For now,
Yours truly. 

Tuesday, October 15, 2013

Girls who'd been hospitalized for mental illness, cutters & whores

Dear Marguerite Duras,

Yesterday I was sitting on the train reading Chris Kraus' Summer of Hate, which isn't about her, really, but it kind of is - like how Esther in the Bell Jar is kind of Sylvia Plath.
Anyway, I came across this line where the main character of the novel describes her readership (which I took to be Chris Kraus describing her readers) and I completely cracked up because I am totally guilty of all, I'm sure, in some way or another.

Chris Kraus describing her readers in Summer of Hate --
"She attracted a small core of devoted fans: Asperger's boys, girls who'd been hospitalized for mental illness, assistant professors who would not be receiving their tenure, lap dancers, cutters and whores."

Today as I was driving home, I was thinking of Marguerite Duras' beautiful little book of short stories? essays? essay poems? called Writing. My favorite essay in there is "The Death of the Young British Pilot" which I can write pages about, but that wasn't the essay I was thinking about during my drive home today. I wish I could remember the name of the essay I have in mind -- but it's Duras being her wonderful and bitter self. She's writing from a house where she's staying alone, drinking, alone, and talks about how one needs these two things to write - solitude, and alcohol.

I don't really need alcohol to write, but I probably need suicide to write. I feel like every poem I write is a reason why I haven't killed myself yet or a reason why I should, like carving marks into a stick & counting how many days have passed or like when I was carving marks into my thighs & counting how many days were left.

That might sound depressing or morbid but I don't really see it that way. I'm going to go write a poem about this idea & get back to you.
On a slightly related note, I should probably stop listening to so much Fiona Apple.

(This entire post is a rough draft of a bunch of ideas I need to expand upon, later, when I've developed them more.)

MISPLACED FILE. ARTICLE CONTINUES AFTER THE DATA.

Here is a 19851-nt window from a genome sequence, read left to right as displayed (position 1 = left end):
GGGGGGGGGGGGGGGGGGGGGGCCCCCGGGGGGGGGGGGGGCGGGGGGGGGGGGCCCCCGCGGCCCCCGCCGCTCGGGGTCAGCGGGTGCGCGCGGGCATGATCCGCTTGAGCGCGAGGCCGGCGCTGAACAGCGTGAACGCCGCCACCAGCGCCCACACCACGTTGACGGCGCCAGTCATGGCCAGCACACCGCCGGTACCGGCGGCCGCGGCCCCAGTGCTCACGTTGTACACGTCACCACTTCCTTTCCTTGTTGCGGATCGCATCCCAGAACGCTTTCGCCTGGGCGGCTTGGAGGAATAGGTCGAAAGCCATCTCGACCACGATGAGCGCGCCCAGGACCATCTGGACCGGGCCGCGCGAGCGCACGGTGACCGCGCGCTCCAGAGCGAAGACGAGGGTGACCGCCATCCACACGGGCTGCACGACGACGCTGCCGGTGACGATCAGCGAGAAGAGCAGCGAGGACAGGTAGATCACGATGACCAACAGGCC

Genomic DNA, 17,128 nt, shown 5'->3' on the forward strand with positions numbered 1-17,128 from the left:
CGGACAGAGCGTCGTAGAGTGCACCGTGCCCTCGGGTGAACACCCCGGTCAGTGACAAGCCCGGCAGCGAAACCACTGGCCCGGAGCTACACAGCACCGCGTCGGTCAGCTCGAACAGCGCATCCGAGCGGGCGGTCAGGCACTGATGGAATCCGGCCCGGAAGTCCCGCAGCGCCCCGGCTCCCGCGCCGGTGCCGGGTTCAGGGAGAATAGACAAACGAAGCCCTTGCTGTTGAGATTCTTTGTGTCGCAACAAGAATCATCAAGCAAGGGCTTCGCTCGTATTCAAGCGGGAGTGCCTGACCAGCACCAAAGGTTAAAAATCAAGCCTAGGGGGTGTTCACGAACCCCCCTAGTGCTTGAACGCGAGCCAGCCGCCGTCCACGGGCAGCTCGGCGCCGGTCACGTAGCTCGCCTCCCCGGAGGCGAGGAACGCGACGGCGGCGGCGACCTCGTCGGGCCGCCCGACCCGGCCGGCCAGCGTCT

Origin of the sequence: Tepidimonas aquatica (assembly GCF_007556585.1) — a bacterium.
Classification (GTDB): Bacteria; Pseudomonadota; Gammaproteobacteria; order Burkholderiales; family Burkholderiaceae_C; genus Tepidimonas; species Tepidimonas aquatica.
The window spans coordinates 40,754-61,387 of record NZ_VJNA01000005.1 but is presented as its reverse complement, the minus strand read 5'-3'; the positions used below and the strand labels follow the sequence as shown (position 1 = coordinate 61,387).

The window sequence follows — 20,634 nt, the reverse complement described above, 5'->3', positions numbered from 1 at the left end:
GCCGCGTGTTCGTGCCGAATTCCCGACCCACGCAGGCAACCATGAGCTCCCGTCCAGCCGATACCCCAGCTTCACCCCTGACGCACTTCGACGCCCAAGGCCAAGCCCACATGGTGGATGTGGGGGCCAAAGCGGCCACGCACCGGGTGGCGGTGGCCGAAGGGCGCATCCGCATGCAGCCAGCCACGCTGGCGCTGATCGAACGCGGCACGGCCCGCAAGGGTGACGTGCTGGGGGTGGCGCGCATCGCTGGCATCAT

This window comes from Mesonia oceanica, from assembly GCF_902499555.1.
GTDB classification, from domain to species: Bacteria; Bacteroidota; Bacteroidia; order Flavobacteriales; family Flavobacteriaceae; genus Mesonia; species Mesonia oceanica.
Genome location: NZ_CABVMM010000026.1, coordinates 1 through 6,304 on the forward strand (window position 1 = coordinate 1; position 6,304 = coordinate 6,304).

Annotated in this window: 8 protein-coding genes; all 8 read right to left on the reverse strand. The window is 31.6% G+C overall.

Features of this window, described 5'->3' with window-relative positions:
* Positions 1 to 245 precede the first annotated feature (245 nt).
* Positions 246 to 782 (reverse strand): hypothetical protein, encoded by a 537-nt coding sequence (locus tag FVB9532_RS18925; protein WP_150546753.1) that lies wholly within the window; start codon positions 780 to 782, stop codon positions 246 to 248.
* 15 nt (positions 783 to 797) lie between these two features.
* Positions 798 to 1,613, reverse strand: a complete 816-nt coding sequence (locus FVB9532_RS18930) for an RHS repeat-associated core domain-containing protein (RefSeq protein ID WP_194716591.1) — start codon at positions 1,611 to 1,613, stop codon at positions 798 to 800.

Sorry Duras.
This is a post of non-writing.
You're cool.

Sunday, October 13, 2013

Sylvia Plath and watching movies back to back

dear Sylvia Plath,

Today I was feeling a little depressed - (not in a terrible way, in a bit of a cozy way that I can snap out of, so it was fine) - and so I took a bath, which of course made me think of you.

I love filling the bath with water and then sinking in and closing my eyes to let everything stop and grow soft - my hair, my skin, my thoughts. When I feel ready to face the world again I let the tub drain and stay seated in it, letting the water fall off of me and slip away until it's only me and the empty tub.

I'm also thinking about you because I'm working on a little project inspired by you - I'll write more about this when I'm done with it.

Last night I had a date, but I made up some lie and canceled. I was supposed to go with him to the international film festival and then we were supposed to meet up with friends on the north side for some drinks, but I lied to everyone and said my dog died. I don't actually have a dog. I just wanted to be alone. I went to a theater near my house, by myself, which I really enjoy doing and need to do at least once a month so I don't feel claustrophobic in my own body.

I watched "enough said" and it was wonderfully well written and the actors did such a great job. I didn't feel like going home when it was over so I snuck into another movie and watched the remake of romeo and Juliet, which was less wonderful. The first movie was packed and I felt guilty eating the salt and vinegar chips I had snuck in. I chew really loudly and I didn't want to piss everyone off. But the second movie was practically empty, so I had a whole row to myself which was awesome. I propped up my feet and munched on my chips and licorice and felt the swell of the empty big room and had a very lovely time. Then I drove home and listened to Lana Del Rey sing about her pussy, which tastes like pepsi-cola, and it was the perfect night - cool and breezy and calm.

I thought about how still I felt and how still the world felt. lately the world has felt too big and it keeps growing and growing and I'm feeling smaller and smaller. This is usually fine, until I stumble and start swirling in the massive world and feel entirely unbalanced and worthless.
At those times, it's good to regain my balance, adjust my standing and tighten up my world a bit just so that I don't feel so lost.

I think being single contributes to my world getting larger. (not that I dislike this, just an observation) when I broke up with my boyfriend, the thing I missed most was having a home base. He was the person who had a perception of me I was comfortable with and felt good in. It was weird losing that. Especially since after breaking up with him, I realized that I should have been spending these past two years investing in permanent home bases - making my best friends the people who are always there for me instead of neglecting them for a shiny new boy. It's hard to find that balance, though.